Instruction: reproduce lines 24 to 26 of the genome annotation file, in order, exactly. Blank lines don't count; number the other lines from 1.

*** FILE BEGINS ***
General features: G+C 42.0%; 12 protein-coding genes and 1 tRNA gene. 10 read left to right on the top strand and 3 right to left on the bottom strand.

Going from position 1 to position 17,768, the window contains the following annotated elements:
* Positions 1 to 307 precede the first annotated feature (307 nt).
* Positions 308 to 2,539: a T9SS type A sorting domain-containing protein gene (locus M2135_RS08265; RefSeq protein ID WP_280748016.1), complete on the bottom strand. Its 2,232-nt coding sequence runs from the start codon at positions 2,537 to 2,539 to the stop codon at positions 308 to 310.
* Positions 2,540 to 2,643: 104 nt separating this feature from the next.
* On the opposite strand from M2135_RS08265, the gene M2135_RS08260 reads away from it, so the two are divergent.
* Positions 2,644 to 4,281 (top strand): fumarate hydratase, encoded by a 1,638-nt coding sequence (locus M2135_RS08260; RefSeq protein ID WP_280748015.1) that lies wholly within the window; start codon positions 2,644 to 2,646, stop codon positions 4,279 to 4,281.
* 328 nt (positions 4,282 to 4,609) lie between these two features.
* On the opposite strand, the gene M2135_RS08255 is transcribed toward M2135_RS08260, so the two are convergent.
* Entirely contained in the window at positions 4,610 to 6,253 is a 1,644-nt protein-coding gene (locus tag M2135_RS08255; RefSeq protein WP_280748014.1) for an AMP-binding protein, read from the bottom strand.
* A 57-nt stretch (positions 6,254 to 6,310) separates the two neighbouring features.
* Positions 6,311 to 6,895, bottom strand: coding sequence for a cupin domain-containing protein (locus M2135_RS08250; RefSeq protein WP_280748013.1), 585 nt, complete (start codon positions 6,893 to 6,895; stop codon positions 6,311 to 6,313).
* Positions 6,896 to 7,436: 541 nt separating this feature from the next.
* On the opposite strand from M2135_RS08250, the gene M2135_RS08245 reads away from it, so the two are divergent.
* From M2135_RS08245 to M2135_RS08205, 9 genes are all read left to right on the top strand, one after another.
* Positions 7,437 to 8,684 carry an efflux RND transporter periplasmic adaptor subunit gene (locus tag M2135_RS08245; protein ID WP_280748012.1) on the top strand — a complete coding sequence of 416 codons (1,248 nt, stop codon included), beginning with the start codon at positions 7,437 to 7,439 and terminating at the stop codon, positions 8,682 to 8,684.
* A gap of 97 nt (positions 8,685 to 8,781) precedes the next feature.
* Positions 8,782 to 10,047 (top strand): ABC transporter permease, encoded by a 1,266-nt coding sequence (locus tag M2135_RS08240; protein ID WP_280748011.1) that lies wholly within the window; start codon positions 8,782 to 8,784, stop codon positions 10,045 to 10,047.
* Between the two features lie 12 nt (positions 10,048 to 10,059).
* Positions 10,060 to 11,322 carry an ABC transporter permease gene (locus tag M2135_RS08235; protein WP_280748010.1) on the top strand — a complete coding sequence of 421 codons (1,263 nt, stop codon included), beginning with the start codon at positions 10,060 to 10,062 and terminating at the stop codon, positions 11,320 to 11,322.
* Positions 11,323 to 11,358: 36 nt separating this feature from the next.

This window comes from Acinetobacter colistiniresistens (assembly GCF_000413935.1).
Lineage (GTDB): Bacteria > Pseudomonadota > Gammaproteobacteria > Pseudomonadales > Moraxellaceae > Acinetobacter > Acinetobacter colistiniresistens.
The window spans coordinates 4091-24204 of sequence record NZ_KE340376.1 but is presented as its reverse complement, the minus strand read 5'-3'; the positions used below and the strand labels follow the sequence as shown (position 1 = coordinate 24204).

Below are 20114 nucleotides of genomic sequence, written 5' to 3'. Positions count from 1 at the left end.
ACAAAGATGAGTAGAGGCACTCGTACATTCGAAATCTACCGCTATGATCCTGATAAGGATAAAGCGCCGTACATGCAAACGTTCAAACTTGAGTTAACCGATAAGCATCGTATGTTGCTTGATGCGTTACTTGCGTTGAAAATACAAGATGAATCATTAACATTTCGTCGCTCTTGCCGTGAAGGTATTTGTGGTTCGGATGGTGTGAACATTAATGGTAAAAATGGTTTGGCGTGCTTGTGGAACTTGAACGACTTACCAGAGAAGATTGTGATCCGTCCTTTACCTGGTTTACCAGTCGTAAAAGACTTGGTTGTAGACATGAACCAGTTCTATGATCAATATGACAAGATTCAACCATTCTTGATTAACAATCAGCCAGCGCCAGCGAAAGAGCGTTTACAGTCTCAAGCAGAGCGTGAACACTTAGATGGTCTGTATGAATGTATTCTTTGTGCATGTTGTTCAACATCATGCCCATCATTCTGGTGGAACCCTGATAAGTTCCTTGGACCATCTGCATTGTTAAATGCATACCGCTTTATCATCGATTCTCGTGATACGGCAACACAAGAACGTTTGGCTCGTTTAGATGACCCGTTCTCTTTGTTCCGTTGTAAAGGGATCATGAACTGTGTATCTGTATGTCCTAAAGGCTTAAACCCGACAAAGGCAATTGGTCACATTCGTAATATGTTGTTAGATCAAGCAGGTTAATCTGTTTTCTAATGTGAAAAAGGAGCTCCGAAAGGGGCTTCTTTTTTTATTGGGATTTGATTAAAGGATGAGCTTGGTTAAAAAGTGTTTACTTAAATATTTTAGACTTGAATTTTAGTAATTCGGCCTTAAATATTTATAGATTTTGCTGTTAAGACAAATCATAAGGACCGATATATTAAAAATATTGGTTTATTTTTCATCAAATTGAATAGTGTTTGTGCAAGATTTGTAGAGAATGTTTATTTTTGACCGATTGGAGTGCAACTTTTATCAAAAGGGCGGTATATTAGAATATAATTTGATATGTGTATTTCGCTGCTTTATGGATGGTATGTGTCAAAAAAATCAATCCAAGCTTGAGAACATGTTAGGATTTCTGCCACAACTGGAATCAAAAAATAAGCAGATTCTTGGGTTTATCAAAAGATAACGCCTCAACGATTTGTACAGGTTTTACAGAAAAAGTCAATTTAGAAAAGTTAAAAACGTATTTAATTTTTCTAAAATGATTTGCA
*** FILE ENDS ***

The window spans coordinates 4091-24204 of sequence record NZ_KE340376.1 but is presented as its reverse complement, the minus strand read 5'-3'; the positions used below and the strand labels follow the sequence as shown (position 1 = coordinate 24204).

Below are 20114 nucleotides of genomic sequence, written 5' to 3'. Positions count from 1 at the left end.
ACAAAGATGAGTAGAGGCACTCGTACATTCGAAATCTACCGCTATGATCCTGATAAGGATAAAGCGCCGTACATGCAAACGTTCAAACTTGAGTTAACCGATAAGCATCGTATGTTGCTTGATGCGTTACTTGCGTTGAAAATACAAGATGAATCATTAACATTTCGTCGCTCTTGCCGTGAAGGTATTTGTGGTTCGGATGGTGTGAACATTAATGGTAAAAATGGTTTGGCGTGCTTGTGGAACTTGAACGACTTACCAGAGAAGATTGTGATCCGTCCTTTACCTGGTTTACCAGTCGTAAAAGACTTGGTTGTAGACATGAACCAGTTCTATGATCAATATGACAAGATTCAACCATTCTTGATTAACAATCAGCCAGCGCCAGCGAAAGAGCGTTTACAGTCTCAAGCAGAGCGTGAACACTTAGATGGTCTGTATGAATGTATTCTTTGTGCATGTTGTTCAACATCATGCCCATCATTCTGGTGGAACCCTGATAAGTTCCTTGGACCATCTGCATTGTTAAATGCATACCGCTTTATCATCGATTCTCGTGATACGGCAACACAAGAACGTTTGGCTCGTTTAGATGACCCGTTCTCTTTGTTCCGTTGTAAAGGGATCATGAACTGTGTATCTGTATGTCCTAAAGGCTTAAACCCGACAAAGGCAATTGGTCACATTCGTAATATGTTGTTAGATCAAGCAGGTTAATCTGTTTTCTAATGTGAAAAAGGAGCTCCGAAAGGGGCTTCTTTTTTTATTGGGATTTGATTAAAGGATGAGCTTGGTTAAAAAGTGTTTACTTAAATATTTTAGACTTGAATTTTAGTAATTCGGCCTTAAATATTTATAGATTTTGCTGTTAAGACAAATCATAAGGACCGATATATTAAAAATATTGGTTTATTTTTCATCAAATTGAATAGTGTTTGTGCAAGATTTGTAGAGAATGTTTATTTTTGACCGATTGGAGTGCAACTTTTATCAAAAGGGCGGTATATTAGAATATAATTTGATATGTGTATTTCGCTGCTTTATGGATGGTATGTGTCAAAAAAATCAATCCAAGCTTGAGAACATGTTAGGATTTCTGCCACAACTGGAATCAAAAAATAAGCAGATTCTTGGGTTTATCAAAAGATAACGCCTCAACGATTTGTACAGGTTTTACAGAAAAAGTCAATTTAGAAAAGTTAAAAACGTATTTAATTTTTCTAAAATGATTTGCA